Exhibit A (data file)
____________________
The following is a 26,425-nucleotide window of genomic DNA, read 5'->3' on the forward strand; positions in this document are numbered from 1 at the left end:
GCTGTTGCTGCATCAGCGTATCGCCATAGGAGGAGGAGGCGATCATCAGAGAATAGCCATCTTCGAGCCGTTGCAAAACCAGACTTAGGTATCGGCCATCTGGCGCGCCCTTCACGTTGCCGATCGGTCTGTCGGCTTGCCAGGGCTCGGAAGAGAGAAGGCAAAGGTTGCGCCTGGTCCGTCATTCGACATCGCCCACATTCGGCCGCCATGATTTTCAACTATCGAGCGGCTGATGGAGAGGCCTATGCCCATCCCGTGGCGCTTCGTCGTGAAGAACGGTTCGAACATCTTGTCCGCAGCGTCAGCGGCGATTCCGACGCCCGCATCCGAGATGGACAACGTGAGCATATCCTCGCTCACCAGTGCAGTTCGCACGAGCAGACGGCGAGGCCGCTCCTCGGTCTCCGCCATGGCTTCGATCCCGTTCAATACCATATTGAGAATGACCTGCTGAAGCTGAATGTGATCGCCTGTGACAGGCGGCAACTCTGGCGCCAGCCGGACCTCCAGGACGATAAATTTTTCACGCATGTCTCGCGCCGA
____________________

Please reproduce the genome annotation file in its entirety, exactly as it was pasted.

The following is a 26,425-nucleotide window of genomic DNA, read 5'->3' on the forward strand; positions in this document are numbered from 1 at the left end:
GCTGTTGCTGCATCAGCGTATCGCCATAGGAGGAGGAGGCGATCATCAGAGAATAGCCATCTTCGAGCCGTTGCAAAACCAGACTTAGGTATCGGCCATCTGGCGCGCCCTTCACGTTGCCGATCGGTCTGTCGGCTTGCCAGGGCTCGGAAGAGAGAAGGCAAAGGTTGCGCCTGGTCCGTCATTCGACATCGCCCACATTCGGCCGCCATGATTTTCAACTATCGAGCGGCTGATGGAGAGGCCTATGCCCATCCCGTGGCGCTTCGTCGTGAAGAACGGTTCGAACATCTTGTCCGCAGCGTCAGCGGCGATTCCGACGCCCGCATCCGAGATGGACAACGTGAGCATATCCTCGCTCACCAGTGCAGTTCGCACGAGCAGACGGCGAGGCCGCTCCTCGGTCTCCGCCATGGCTTCGATCCCGTTCAATACCATATTGAGAATGACCTGCTGAAGCTGAATGTGATCGCCTGTGACAGGCGGCAACTCTGGCGCCAGCCGGACCTCCAGGACGATAAATTTTTCACGCATGTCTCGCGCCGA